More and more organizations are tackling the imperative to improve the security of their systems. Culture, people, policy, process and technology all need to work together to handle the ever-evolving landscape of threats to the systems that support those organizations and their customers. Investing in certain technical capabilities can help organizations build more secure systems and improve their ability to respond to the constant stream of security vulnerabilities in the software they create and use.
Here are three technical capabilities you should have if you want to build and maintain more secure systems.
1. You can quickly detect vulnerabilities in the code you create.
Your teams are creating code to build and maintain your systems. What are you doing to ensure the code they’re creating is secure?
One line of defense is performing security reviews of code and configuration changes in a pull request-based workflow. Team members involved in the work review a change soon after it’s made to verify the use of secure coding practices. An important point with these reviews is that they’re done within the team and quickly after the change—not sent outside the team with a long wait time for results.
Another line of defense is performing full automated security testing (FAST), which includes static code analysis, dynamic code analysis and vulnerability scanning. These practices provide quick and consistent signals that you haven’t inadvertently introduced any vulnerabilities into your systems with changes you’ve made to the code or the configuration. Ideally, these automated checks run after each change committed to the source code repository and provide feedback in minutes that everything is all good or that there’s a risk to address.
A good metric here is “lead time”: How long does it take from the time code is committed into version control until you get a signal back about potential vulnerabilities? Does that happen in minutes? Days? Weeks? Longer? The sooner, the better.
2. You can quickly detect vulnerabilities in the code you consume.
Many of our systems today consist mostly of third-party libraries, components and services we consume rather than the code we create. Some studies put the percentage as high as 76% for code in codebases being open source. How you manage your software supply chain becomes increasingly important the more external code you bring into your environment because those dependencies are a significant source of security risk. Just ask anyone involved in remediating the Log4shell vulnerability discovered in December 2021.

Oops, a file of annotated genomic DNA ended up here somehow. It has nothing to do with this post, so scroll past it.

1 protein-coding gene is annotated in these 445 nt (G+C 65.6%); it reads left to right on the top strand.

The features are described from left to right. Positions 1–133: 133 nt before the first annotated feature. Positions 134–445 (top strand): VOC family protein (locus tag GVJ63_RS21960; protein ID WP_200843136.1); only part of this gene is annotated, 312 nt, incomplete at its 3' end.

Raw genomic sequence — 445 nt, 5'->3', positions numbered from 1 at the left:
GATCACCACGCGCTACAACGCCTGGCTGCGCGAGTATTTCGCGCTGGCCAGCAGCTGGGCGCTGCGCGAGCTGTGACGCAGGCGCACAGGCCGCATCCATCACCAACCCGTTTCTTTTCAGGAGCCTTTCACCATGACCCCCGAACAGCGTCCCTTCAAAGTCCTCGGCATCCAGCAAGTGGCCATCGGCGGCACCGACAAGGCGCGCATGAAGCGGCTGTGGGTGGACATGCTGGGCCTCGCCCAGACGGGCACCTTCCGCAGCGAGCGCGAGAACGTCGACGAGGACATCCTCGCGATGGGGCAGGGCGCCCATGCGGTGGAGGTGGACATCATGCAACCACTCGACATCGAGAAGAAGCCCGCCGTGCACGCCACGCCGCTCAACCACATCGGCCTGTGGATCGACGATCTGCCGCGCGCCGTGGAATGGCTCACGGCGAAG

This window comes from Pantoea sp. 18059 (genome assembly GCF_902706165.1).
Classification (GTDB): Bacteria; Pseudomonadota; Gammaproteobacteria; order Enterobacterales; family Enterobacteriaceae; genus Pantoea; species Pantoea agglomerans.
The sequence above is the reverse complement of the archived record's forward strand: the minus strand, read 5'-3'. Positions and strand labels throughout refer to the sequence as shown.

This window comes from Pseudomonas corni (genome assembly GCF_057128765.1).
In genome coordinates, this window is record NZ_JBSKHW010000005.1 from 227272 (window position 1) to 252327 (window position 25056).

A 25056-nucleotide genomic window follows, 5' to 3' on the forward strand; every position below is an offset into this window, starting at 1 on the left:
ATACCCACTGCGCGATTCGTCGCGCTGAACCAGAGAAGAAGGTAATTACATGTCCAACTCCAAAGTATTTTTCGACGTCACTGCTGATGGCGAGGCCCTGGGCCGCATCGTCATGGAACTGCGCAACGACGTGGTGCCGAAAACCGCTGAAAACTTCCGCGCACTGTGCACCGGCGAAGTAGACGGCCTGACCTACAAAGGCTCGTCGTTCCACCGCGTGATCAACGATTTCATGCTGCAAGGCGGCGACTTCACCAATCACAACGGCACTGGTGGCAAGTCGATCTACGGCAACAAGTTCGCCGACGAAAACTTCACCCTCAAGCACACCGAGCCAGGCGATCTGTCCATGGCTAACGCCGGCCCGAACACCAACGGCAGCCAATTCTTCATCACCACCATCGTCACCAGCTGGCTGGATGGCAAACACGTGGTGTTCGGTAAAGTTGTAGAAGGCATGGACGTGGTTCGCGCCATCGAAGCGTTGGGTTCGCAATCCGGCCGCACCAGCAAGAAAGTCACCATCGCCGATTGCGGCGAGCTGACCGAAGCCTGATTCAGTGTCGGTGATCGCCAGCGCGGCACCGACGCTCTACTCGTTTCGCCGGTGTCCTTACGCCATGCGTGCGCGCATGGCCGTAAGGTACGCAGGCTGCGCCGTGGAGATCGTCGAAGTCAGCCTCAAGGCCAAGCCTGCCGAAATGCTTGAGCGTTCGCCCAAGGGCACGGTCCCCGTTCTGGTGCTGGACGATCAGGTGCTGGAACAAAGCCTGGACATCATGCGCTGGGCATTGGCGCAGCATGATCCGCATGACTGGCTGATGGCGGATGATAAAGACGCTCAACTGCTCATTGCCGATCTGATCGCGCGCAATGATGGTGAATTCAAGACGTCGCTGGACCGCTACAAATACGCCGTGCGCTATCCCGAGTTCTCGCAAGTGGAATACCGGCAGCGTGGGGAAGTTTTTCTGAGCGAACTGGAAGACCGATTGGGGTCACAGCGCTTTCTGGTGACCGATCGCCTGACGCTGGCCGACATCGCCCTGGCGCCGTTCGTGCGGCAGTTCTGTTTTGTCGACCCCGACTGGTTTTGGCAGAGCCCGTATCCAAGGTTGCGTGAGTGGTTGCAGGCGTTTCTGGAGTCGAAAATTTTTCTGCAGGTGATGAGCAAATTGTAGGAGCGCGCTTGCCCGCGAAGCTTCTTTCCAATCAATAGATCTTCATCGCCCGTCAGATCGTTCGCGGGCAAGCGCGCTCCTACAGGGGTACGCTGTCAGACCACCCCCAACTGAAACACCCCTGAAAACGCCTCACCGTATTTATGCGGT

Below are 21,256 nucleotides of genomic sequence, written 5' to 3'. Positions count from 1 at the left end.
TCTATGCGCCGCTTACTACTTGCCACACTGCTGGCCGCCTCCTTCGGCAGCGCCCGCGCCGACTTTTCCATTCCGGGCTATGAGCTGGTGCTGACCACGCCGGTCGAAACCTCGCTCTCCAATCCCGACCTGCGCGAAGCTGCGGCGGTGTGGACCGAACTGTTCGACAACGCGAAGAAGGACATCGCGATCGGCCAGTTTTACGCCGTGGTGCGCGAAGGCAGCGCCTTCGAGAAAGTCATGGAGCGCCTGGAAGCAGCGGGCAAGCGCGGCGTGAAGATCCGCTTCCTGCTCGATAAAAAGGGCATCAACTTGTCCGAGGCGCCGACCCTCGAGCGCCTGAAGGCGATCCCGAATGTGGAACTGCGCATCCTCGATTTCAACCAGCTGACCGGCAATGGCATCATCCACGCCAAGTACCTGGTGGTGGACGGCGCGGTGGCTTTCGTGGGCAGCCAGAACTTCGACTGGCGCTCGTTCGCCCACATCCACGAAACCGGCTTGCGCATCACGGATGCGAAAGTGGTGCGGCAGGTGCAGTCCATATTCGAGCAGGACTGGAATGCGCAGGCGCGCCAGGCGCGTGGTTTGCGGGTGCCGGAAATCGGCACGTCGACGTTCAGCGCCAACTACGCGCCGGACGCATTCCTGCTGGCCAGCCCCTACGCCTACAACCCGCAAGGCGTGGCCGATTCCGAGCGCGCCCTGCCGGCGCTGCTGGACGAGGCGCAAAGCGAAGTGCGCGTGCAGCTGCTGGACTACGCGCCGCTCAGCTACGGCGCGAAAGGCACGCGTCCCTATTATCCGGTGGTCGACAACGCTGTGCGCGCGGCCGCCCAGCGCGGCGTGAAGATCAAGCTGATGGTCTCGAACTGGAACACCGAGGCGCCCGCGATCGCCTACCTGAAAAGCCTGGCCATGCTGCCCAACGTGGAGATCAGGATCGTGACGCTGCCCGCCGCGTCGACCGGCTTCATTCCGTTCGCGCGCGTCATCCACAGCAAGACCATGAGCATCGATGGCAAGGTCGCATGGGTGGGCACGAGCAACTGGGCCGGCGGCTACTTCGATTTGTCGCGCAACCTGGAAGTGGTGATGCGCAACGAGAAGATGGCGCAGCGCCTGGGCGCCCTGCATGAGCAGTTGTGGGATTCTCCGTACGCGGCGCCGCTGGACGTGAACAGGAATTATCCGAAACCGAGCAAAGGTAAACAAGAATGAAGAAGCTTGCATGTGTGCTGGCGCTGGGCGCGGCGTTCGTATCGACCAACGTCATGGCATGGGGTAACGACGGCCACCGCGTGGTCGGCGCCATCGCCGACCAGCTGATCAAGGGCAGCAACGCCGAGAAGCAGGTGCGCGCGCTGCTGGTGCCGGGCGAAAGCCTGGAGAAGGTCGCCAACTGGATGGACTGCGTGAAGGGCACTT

Effective software supply chain management includes knowing what code you’re consuming from outside your environment, where you’re using that code within your environment and what vulnerabilities are associated with that code. And because the industry is discovering new vulnerabilities all the time, we need to scan continuously—we can’t just scan once and call it good. The hot topic of discussion related to this is the software bill of materials (SBOM)—but that’s another article (or seven) in itself.
A good metric here is “mean time to remediate” (MTTR): How long does it take from the time a vulnerability is identified until it’s remediated? High-performing technology teams can often do this in hours or days.
3. You can make changes to your systems quickly and safely.
It’s one thing to know what changes you need to make to your systems to improve security and another thing entirely to make those changes—especially quickly and safely. Imagine you discover a new vulnerability in a third-party component you’re using, you’ve identified where you’re using that component and there’s a new version available with a fix. How long would it take you to push out the new version to the places it’s needed?
The foundation for the ability to make changes to your systems quickly and safely is a robust continuous integration/continuous delivery (CI/CD) pipeline. The CI/CD pipeline includes the automation needed to build, test and deploy the system with its code, configuration, components and infrastructure. Because the CI/CD pipeline performs these tasks using automation rather than manual effort, it helps everything run consistently, quickly and efficiently.
A good metric here is “lead time for changes”: How long does it take from the time a change is made to when that change is running in production? If you have a robust CI/CD pipeline, it might only take minutes or hours.
Here’s a couple of final thoughts:
First, you might be wondering where to start or what to invest in. You likely have many good and reasonable choices. Implementing more automated testing or SBOMs? Enhancing your CI/CD pipeline? Improving your peer reviews? A little of everything? Instead of trying to make the “right” decision out of the gate, it’s more important to start your journey to “better” and adjust along the way. So, don’t delay getting value from improvement and just start somewhere.
Second, we don’t know where or when the next security vulnerability affecting our systems will emerge. But if the last few years have taught us anything, we do know more security vulnerabilities are coming—and likely at an increasing pace. Investing in these technical capabilities will help prepare us for when they do emerge and enable us to respond quickly, effectively and safely to protect our systems and those who depend on them.
First published on Forbes.com.